Fri Mar 13 23:39:01 IRST 2020

Viewing Tips

To make this blog page easier to read, one thing you can do is simply zoom in on the page. Because it is not currently well-formated for widescreen displays, another trick you can do is simply decrease the width of the window; one way to do that is by relegating it to one half of the screen, which can be automatic in some UI's.


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Wed Mar 11 23:49:05 IRST 2020

Font Size

I think it would be nice if my blog had larger text, but I can't figure out how to do that, so you're just going to have to zoom in to make it more readable.


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Wed Mar 11 00:39:43 IRST 2020

Trying Nano

For years I used to use vim exclusively on unix-like systems, not wanting to bother using another text editor. I had the idea that vim is more powerful than simpler or easier editors and therefore was worth its weight. Of course, long ago when I first started using Linux I had also learned the basics of emacs and could still appreciate its capabilities, though I do not use it any longer and have almost forgotten how.

Recently I decided to take a look at other text editors for writing these blog posts in text mode, because I found that while vim is good for editing files, it's not that great for writing and editing lengthy natural language texts. I thought I would use something like emacs that is always in edit mode, but my server has very limited storage, and the thought of sacrificing 100+ megabytes for emacs was not appealing. (That is for emacs-nox, mind you.) In my search for lighter emacs-like text editors, I found that some tiny clones of emacs have gotten rather famous over the years, with Linus Torvalds using some version of micro-emacs. I was pleasantly surprised to find one version, "mg", actively maintained and widely available, even available by default in OpenBSD.

While looking at tiny editors, of course I had to take a second look at nano, which I had come across some years ago and whose fame I'm well aware of. One thing about it I really didn't like was how obnoxiously it displayed a "frequent commands" menu at the bottom of the screen all the time, obviously to help people who have no idea what they are doing to get around. Of course, as a learner I was able to make use of it, and after determining to really make an effort to use nano quickly learned how to disable the menu so I could get on with my editing.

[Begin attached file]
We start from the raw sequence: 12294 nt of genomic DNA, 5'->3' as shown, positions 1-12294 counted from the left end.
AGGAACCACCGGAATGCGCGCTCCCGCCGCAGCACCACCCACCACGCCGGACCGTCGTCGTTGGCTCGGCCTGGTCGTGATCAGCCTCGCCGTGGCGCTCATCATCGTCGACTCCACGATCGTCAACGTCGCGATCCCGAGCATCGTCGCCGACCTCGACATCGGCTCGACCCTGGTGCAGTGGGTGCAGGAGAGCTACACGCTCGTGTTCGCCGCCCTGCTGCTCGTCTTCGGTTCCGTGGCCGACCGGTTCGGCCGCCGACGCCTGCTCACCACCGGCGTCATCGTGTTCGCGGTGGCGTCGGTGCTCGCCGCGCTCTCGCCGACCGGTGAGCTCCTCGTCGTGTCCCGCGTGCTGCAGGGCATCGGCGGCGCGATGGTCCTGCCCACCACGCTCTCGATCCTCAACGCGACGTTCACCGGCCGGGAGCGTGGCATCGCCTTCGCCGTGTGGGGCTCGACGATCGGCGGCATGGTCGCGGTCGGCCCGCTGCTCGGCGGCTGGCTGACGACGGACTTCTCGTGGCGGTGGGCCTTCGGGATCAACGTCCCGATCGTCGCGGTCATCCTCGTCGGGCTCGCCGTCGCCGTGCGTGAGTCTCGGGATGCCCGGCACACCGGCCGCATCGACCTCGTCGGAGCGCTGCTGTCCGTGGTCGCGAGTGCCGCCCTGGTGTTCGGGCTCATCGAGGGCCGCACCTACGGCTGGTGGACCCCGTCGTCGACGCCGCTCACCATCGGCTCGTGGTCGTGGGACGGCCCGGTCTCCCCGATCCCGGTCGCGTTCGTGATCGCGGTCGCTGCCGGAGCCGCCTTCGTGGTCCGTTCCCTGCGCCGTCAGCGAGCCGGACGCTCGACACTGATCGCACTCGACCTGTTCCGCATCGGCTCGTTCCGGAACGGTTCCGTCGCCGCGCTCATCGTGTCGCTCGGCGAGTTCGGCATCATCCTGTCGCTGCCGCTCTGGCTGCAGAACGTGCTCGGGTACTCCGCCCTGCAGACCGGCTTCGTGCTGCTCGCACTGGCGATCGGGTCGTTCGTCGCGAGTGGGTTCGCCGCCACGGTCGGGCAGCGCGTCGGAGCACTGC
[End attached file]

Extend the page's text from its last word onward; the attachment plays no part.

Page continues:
Now after spending some time playing with nano and studying its commands, I've common to the conclusion that while being beautifully and elegantly simple and easy to use, it has a perfect balance of functions and features to make the editor truly powerful. In fact, I feel rather foolish now for not having used it all these years in cases where it clearly would have come in handy.

Well, that doesn't mean that I'll be ditching vim any time soon, as I'm much too used to vi commands by now. A lot of vim's common commands I use instinctually, almost reflexively, so no doubt trying to use nano for everything would cause a fair bit of frustration, but habit aside it is fairly equally capable for most of what you'd need to use a basic text editor for. (Not sure if I'd want to write code in it, though.)

So maybe switching between vim and nano is like switching between screen and tmux. I know a lot of people like tmux, but I've always preferred screen, and I even tried using tmux for a while to see if it was really better! Anyhow, for nanoblogger, the nano text editor is exactly what I was looking for. Maybe for science I'll spend some time using mg as well.


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Tue Mar 10 02:24:04 IRST 2020

Minor Update

Created a simple contact page linked it in the side panel.


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Fri Dec 20 20:16:58 IRST 2019

Digital Freedom With Conversations

On a chilly December in Mashhad in 2019, I was sitting in a coffee shop with my friend Vit from the Czech Republic, who had come to my university to take Persian classes. In what might be considered stereotypical fashion, I was drinking an Americano and he had his usual V60.

Because Vit liked to go out for coffee quite often (it beat sitting alone in his small hotel room), we had the opportunity to talk about a lot of things. Being the civically minded person that he is, we talked a little bit about international politics and civil society in places like the EU. With Brexit well underway and the prospect of possibly seeing a united Craicistan in our lifetimes, it was impossible to avoid talking about such things. Having specialized in the study of the EU, Vit is a real expert.

As the conversation meandered into the broader state of things, Vit began to talk about the threat of "big data", and how large corporations like Facebook and Amazon are a threat not only to individuals, but to democracy, no less.

After all, what good is there in such businesses who know literally everything about you and keep track of everything you do online and offline? Facebook has access to your WhatsApp and Instagram, and alternatives like Telegram are only slightly better because in the end they are accumulating all your data on their servers, available for access at any time.